Sunday, June 17, 2012

A Former Deputy Chief of the United States Forest Service Speaks

The New West
A Former Deputy Chief of the United States Forest Service Talks
Congressman Steve Pearce finds Forest Service Agreement
By Stephen L. Wilmeth

            As residents of Glenwood and Ruidoso, New Mexico and Ft. Collins, Colorado watched monster fires devour the landscape in their front yards this morning, the United States Forest Service expanded the public relations plan to educate Westerners on their newest plan for next generation fire suppression. Even an upscale ad agency has been contracted to get the message out in a manner that even common folks would understand.
            Common folks …!
            The Americans who have been on the bayonet end of the actions and policies of the United States Forest Service have a pretty good idea of any next generation plan might be if the agency alone is left to conceptualize and implement the plan. It will require a bigger budget and there will be many important rules and regulations. More dedicated staff will be required which will require at least a new fleet of vehicles.
            How would the Americans … the common folks know all this before the plan is unveiled? It is because they witnessed the same process in generation one, and two, and three, and even the most recent, improved plan.
            The New West
            The approach to the unveiling has been led by a publicity campaign reminding the public to discover ‘the forest’ and all of its wonders. One profiles a young voice that accompanied his parents into the woods, and they saw all kinds of neat things including water, real frogs, and, of course, solitude.
            What is missing from the ad is the likelihood that the nearest forest will be slapped with a conditional access policy at the time that young person and his family could attempt to enjoy the outdoors. The threat of fire has grown so acute that every western forest faces the likelihood of active fires being engaged throughout the traditional summer vacation period.
            As a result, whole or partial forest closures will be the norm. This was just demonstrated in the famous Smokey Bear District in the Lincoln National Forest where the Little Bear Fire is burning private property investments in the Sacramento Mountains of New Mexico. The District, from the forest where the icon Smokey the Bear was rescued from a fire and subsequently made world famous, has been closed because of the risk of forest fires. The closure will continue until at least July 31. It is the most easily accessed district in the Lincoln, and it is also the mostly likely opportunity for visiting families to experience.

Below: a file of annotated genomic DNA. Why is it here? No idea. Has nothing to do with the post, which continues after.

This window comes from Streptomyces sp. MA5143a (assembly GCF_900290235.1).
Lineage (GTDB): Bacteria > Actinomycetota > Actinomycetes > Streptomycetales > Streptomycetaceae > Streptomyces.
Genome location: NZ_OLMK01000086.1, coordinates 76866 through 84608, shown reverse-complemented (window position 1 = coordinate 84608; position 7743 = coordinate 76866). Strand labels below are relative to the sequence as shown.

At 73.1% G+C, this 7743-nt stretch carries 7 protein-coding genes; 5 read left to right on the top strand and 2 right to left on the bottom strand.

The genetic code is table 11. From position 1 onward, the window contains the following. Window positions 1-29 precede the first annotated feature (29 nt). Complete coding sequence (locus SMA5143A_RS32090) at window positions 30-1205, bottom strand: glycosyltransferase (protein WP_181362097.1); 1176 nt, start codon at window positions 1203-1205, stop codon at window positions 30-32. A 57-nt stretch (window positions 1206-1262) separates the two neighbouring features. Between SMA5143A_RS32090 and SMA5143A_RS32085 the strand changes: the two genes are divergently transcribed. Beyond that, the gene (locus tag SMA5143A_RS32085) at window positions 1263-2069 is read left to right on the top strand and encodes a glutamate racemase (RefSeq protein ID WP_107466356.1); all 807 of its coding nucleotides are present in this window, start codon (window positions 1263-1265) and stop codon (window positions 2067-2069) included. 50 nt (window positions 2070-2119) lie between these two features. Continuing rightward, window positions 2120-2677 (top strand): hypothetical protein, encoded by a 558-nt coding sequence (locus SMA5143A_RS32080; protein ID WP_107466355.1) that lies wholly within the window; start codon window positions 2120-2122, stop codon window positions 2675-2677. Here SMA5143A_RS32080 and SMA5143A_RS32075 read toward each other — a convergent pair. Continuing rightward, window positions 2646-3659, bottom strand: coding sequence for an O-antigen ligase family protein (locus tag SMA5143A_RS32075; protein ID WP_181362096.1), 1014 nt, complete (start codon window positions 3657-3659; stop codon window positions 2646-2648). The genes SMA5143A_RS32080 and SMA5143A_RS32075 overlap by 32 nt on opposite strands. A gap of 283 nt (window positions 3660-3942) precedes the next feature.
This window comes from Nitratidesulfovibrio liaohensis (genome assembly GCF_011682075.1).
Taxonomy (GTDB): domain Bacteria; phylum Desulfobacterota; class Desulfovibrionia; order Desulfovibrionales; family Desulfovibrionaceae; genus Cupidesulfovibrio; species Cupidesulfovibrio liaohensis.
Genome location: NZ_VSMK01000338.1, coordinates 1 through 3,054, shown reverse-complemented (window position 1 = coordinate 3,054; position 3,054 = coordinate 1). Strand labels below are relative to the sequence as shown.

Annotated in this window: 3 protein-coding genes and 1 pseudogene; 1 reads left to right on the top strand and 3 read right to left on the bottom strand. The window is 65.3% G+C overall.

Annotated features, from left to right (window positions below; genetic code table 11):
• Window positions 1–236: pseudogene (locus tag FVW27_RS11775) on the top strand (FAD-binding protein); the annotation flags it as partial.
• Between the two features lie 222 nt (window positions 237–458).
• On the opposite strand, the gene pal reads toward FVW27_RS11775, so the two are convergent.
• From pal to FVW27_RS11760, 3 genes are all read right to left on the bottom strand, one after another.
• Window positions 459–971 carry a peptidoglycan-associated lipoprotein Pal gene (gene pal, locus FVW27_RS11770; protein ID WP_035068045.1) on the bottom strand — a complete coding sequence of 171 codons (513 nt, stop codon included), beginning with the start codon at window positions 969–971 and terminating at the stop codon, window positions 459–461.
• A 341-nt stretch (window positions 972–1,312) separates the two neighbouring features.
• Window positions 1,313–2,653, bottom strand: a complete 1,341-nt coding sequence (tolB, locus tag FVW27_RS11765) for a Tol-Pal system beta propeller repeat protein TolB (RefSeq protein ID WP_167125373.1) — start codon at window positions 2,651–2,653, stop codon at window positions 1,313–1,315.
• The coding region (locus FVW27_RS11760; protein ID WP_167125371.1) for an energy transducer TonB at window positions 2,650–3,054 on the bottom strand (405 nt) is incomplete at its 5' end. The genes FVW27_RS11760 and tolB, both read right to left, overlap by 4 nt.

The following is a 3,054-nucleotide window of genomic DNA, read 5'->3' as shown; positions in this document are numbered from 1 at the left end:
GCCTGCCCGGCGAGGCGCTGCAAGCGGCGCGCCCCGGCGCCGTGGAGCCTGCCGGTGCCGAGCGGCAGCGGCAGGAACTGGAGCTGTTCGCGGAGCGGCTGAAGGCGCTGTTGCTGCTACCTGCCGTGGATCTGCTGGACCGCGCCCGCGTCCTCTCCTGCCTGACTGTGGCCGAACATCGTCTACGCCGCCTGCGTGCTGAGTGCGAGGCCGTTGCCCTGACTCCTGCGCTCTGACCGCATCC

The problem has long been known by New Mexico Congressman, Steve Pearce. Congressman Pearce, who has become increasingly critical of Forest Service management, preaches to his constituency that it isn’t a matter of if New Mexico forests burn … it is a matter of when.
            The same warning has now come from Bill Rice, a retired Deputy Chief of the Forest Service, living in Colorado. Speaking from his home while observing the growing danger of the fire on the outskirts of Ft. Collins, Rice lamented the conditions that now exist in western forests.
            “There is a whole new dynamic that is not going to go away with the practices now being applied in our Forests,” Mr. Rice said. “If the public thinks this is bad, wait until Colorado’s Western Slope starts to burn.”
            Rice’s comments apply to a full spectrum of managerial decisions that have taken place. He recognizes the errors and makes no bones about the outcome.
            “We operated for 80 years with the assumption that natural fire was the public’s enemy,” he continued. “We were lulled to sleep by the wiggle room we had in the capacity of our forests to absorb our incorrect assumptions.”
 “We all ought to recognize the ability of our forests to weather the conditions we imposed artificially, and make that the starting place to go forward,” he counseled. “The requirement now is to make hard decisions that avoid the deadly consequences of political agendas that have put us in this predicament.”
The Disclosures and Reminders
Congressman Pearce led a public demonstration nearly a year ago to symbolically seize control of the Lincoln National Forest by the Otero County Commission and commence a new approach to Forest management. The Congressman found little support from the local, progressive press, but he found a sea of support among his constituents who must live in the presence of the Forest Service.
His contention that the American psyche has been persuaded to accept a rosy, grossly misconceived premise that our forests are warm, fuzzy lands of Oz has put us all in a calamitous precipice that will have to be bridged. “We are not going to wish our way out of this problem,” he repeats constantly. “When we have 2500 trees per acre where historical balance demonstrates we need 150 or less, we have to get to that historical balance with firm resolve or we are going to see fires burn it all to zero!”
“We have loved our forests to death!” he concludes.
Rice offered a parallel point of fact.